Civil service vol redundancy payment - when do you have to pay it back?

ukri Posts: 139
First Post Name Dropper
My partner joined a gov dept straight after graduation and left after 4 years under voluntary redundancy, back in 2017. She got a lump sum tax free payment for the same at the time. She moved on to the private sector.

she is now considering applying for a job in a another gov department.

Please does anyone know if under civil service rules she will be required to pay back the redundancy payment received in 2017?


  • lonibra
    lonibra Posts: 365
    First Post Name Dropper
    I know that you have to pay it back if you move straight to another CS job. But since you have had a private sector job in between and are not joining the same department (are you?), not sure what happens in that case.
  • Rodders53
    Rodders53 Posts: 2,090
    First Anniversary Name Dropper Photogenic First Post
    edited 4 July 2021 at 12:19PM
    Read the supplied documentation from that redundancy?  Any such requirement would have to be spelled out very, very clearly to be fair.  Most such employers have a 6-12month rule on return... Many simply won't re-hire within that period.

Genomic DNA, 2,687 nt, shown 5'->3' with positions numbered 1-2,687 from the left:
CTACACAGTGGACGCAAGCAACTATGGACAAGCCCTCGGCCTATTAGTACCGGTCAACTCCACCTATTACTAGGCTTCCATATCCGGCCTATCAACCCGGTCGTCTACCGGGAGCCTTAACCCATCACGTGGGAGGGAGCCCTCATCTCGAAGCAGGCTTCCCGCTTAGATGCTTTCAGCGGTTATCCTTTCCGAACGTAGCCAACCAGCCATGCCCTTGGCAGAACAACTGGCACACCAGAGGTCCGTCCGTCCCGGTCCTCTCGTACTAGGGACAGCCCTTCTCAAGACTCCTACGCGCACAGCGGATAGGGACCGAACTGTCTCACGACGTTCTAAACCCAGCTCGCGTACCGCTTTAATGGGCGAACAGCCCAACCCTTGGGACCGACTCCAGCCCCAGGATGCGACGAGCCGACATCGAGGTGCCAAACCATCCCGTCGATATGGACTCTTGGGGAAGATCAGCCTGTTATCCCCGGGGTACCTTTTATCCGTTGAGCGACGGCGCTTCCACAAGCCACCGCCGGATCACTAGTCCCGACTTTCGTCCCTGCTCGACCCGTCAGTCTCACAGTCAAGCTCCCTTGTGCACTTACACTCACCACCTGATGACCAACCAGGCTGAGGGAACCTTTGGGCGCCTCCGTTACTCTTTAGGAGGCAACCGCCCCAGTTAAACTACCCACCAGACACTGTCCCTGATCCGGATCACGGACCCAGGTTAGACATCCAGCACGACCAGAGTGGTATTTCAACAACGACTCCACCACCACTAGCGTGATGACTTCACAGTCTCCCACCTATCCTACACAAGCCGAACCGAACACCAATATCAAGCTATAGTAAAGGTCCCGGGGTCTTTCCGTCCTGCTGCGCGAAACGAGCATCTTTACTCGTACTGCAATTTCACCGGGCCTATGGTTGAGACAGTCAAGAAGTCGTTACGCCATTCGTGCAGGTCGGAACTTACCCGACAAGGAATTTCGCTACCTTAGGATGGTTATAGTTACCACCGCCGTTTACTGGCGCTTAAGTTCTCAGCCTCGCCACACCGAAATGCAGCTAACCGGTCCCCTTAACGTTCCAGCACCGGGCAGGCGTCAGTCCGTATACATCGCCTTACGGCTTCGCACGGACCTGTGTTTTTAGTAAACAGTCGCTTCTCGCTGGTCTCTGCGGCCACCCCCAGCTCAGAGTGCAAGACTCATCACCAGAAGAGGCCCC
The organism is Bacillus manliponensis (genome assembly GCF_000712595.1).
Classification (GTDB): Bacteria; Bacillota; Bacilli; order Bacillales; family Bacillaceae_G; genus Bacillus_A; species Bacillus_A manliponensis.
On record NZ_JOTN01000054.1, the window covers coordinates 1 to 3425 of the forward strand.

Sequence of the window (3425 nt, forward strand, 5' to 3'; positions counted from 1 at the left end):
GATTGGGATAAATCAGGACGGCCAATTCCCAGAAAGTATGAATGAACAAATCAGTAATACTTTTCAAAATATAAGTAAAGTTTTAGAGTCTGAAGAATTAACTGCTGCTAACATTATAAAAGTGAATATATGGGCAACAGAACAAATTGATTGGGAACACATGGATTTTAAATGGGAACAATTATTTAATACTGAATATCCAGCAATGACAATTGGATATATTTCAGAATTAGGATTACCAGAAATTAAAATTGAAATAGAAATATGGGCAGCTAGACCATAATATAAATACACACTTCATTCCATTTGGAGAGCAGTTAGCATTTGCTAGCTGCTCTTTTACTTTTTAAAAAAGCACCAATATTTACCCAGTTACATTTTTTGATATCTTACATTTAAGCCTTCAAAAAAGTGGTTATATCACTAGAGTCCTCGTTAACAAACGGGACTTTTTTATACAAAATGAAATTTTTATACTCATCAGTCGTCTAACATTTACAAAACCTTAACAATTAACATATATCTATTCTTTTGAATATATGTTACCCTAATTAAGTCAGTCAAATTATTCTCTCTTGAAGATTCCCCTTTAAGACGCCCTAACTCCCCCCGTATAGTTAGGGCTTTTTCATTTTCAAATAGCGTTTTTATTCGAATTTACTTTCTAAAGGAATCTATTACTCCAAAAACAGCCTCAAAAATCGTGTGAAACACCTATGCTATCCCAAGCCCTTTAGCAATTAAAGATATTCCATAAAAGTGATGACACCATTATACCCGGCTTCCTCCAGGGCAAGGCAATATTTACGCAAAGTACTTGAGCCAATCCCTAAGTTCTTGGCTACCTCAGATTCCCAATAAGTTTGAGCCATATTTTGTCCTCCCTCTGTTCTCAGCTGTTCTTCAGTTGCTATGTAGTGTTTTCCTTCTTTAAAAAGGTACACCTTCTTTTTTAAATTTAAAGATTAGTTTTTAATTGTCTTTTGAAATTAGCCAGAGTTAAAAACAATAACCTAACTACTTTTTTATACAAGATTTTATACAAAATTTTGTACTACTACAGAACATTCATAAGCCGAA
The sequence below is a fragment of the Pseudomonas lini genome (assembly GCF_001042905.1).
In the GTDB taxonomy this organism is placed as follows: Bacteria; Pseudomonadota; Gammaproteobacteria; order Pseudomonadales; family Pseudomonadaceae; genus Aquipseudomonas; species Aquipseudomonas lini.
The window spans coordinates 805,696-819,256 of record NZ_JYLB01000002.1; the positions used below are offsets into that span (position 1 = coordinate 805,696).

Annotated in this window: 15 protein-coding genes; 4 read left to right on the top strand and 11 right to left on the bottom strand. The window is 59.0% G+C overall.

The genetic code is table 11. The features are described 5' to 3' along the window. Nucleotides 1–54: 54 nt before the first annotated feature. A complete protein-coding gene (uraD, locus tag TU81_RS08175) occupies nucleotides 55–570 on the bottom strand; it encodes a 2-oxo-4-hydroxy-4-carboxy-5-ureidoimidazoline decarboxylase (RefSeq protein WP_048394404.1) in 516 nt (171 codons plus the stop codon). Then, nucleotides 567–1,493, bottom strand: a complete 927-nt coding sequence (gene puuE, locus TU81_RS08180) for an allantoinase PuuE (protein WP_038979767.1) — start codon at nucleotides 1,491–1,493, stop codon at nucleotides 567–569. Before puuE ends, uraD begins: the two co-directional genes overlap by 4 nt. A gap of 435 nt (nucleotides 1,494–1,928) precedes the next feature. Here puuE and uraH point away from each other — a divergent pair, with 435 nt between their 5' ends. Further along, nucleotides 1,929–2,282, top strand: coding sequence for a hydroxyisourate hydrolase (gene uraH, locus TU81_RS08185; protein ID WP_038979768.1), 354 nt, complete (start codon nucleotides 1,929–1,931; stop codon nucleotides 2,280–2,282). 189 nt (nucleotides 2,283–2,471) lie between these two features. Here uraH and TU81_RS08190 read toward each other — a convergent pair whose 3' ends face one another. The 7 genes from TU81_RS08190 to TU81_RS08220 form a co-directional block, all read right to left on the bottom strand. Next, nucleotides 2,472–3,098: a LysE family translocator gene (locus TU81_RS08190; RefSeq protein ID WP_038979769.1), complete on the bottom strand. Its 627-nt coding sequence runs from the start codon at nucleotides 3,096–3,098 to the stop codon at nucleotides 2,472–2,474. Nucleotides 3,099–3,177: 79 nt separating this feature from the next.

Google found this for me:  and but that's for really high earners and proposed a 12-month rule?

    I suggest it would be most unlikely to be an issue, four years after the original event.

  • Andy_L
    Andy_L Posts: 12,744
    Name Dropper First Post First Anniversary
    "If you are re-employed in an organisation covered by the Civil Service pension and compensation arrangements within 28 days of leaving your current employer, your compensation will be cancelled and your service will be treated as continuous.

    You will have to repay the full compensation amount. This will also apply if your compensation was used to buy out a reduction in your pension.

    If you are re-employed in an organisation covered by the Civil Service pensions and compensation arrangements outside the 28 day period, but within the lesser of:

    a) six months, and

    b) the notional period of the compensation payment. 

    You will have to pay back the compensation payment pro-rata. The repayment would be reduced if your new employment is at a lower salary level than before. In all cases, if you have taken your pension on leaving, it may be subject to abatement on re-employment.

    Re-payment is not required if re-employment is for less than 15 days in any 91 day period, or for multiple periods totalling less than 15 days in any 91 day period."

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